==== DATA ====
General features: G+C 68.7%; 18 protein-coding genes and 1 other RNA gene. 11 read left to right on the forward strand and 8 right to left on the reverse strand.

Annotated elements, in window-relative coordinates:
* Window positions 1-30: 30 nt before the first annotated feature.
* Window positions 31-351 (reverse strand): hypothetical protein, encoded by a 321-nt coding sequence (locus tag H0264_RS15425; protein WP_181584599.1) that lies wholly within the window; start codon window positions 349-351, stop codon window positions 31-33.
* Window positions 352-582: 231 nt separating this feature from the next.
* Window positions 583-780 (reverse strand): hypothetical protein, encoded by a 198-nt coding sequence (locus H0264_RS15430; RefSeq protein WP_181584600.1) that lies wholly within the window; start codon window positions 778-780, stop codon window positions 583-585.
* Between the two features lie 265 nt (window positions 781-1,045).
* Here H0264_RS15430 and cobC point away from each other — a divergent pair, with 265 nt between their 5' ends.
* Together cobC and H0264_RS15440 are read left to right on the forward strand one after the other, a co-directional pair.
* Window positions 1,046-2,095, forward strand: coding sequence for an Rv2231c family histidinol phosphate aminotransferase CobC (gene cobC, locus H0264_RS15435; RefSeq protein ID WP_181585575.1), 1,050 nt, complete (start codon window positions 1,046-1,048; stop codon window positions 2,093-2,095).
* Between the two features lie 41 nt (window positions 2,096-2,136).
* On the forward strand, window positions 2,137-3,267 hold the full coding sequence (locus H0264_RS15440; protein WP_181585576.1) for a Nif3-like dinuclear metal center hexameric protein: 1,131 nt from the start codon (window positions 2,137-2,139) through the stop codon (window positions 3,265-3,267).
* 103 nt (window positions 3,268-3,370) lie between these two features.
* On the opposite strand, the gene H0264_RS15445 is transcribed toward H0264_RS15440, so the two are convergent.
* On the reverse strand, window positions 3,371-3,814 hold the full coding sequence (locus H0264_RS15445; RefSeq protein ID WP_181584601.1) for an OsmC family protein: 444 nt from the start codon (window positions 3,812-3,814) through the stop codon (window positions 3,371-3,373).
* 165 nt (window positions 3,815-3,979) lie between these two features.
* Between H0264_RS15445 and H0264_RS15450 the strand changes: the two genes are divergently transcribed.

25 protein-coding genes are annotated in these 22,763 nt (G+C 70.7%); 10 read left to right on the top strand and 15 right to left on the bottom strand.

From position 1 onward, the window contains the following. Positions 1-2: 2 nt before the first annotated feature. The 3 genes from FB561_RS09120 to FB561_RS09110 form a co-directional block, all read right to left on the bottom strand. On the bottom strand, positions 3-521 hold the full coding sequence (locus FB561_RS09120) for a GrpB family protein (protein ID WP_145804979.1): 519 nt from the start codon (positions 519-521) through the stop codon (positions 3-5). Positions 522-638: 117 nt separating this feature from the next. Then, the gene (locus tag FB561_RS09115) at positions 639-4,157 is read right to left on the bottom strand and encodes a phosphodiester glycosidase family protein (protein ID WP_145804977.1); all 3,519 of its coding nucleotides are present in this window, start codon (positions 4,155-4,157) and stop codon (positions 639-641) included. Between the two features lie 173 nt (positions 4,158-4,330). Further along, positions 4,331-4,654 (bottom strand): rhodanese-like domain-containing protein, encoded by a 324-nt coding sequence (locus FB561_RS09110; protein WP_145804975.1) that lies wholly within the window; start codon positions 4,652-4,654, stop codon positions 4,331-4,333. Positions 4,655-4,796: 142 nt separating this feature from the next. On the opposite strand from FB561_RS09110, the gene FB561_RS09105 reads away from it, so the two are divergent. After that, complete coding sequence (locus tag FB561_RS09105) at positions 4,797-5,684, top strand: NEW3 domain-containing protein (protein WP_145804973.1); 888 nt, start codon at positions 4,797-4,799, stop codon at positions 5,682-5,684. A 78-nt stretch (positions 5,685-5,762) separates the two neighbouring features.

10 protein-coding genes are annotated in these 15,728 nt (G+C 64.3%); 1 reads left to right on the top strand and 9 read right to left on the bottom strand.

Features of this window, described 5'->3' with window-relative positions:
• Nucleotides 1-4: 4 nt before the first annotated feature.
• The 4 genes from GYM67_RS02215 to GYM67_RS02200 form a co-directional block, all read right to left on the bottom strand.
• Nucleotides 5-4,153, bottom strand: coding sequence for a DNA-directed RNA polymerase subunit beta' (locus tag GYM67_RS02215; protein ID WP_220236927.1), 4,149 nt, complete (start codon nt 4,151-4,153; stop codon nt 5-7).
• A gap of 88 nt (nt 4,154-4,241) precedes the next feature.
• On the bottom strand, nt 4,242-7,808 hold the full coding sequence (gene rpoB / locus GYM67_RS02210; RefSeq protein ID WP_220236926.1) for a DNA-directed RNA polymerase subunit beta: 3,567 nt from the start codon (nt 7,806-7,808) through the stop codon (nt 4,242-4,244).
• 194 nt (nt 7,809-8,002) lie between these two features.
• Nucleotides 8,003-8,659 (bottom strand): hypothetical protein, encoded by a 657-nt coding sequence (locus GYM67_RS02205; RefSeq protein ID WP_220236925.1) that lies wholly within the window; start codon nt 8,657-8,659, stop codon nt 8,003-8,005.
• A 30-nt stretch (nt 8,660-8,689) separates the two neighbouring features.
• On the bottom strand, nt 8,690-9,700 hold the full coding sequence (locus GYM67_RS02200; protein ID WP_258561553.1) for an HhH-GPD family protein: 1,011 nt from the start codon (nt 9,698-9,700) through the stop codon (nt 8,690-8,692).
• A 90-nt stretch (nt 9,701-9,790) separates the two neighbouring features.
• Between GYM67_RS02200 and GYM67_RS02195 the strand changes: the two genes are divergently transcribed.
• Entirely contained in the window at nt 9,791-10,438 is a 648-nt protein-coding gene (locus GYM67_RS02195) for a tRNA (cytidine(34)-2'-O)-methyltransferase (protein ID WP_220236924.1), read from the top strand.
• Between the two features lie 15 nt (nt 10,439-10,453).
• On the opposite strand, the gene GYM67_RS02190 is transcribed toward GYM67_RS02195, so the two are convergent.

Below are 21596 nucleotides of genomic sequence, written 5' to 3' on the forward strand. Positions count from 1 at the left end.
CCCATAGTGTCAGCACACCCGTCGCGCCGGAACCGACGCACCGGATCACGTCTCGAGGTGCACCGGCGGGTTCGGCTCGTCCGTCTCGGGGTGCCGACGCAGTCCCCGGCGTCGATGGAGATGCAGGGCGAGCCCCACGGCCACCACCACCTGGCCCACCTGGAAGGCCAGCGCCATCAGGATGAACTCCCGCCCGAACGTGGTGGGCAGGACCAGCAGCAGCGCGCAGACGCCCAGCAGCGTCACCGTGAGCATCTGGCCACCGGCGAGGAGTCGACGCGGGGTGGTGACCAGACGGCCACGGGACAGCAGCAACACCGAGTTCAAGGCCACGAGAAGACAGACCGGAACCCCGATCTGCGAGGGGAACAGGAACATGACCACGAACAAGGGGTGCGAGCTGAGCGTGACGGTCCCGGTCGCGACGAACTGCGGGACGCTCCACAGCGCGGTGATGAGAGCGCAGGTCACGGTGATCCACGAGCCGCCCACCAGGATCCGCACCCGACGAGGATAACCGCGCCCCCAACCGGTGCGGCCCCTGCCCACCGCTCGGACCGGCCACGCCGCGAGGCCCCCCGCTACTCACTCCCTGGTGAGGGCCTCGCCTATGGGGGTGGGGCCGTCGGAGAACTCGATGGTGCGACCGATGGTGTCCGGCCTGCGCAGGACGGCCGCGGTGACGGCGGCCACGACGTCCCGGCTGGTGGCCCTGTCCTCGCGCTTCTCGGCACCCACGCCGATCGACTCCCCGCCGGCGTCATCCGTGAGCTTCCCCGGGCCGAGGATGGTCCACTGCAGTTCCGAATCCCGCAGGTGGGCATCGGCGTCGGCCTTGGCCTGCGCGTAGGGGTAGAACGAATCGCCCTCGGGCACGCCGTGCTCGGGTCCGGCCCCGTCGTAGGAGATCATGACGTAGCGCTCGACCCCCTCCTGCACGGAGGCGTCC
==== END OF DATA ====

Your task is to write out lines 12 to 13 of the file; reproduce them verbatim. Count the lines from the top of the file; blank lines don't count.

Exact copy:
* On the forward strand, window positions 2,137-3,267 hold the full coding sequence (locus H0264_RS15440; protein WP_181585576.1) for a Nif3-like dinuclear metal center hexameric protein: 1,131 nt from the start codon (window positions 2,137-2,139) through the stop codon (window positions 3,265-3,267).
* 103 nt (window positions 3,268-3,370) lie between these two features.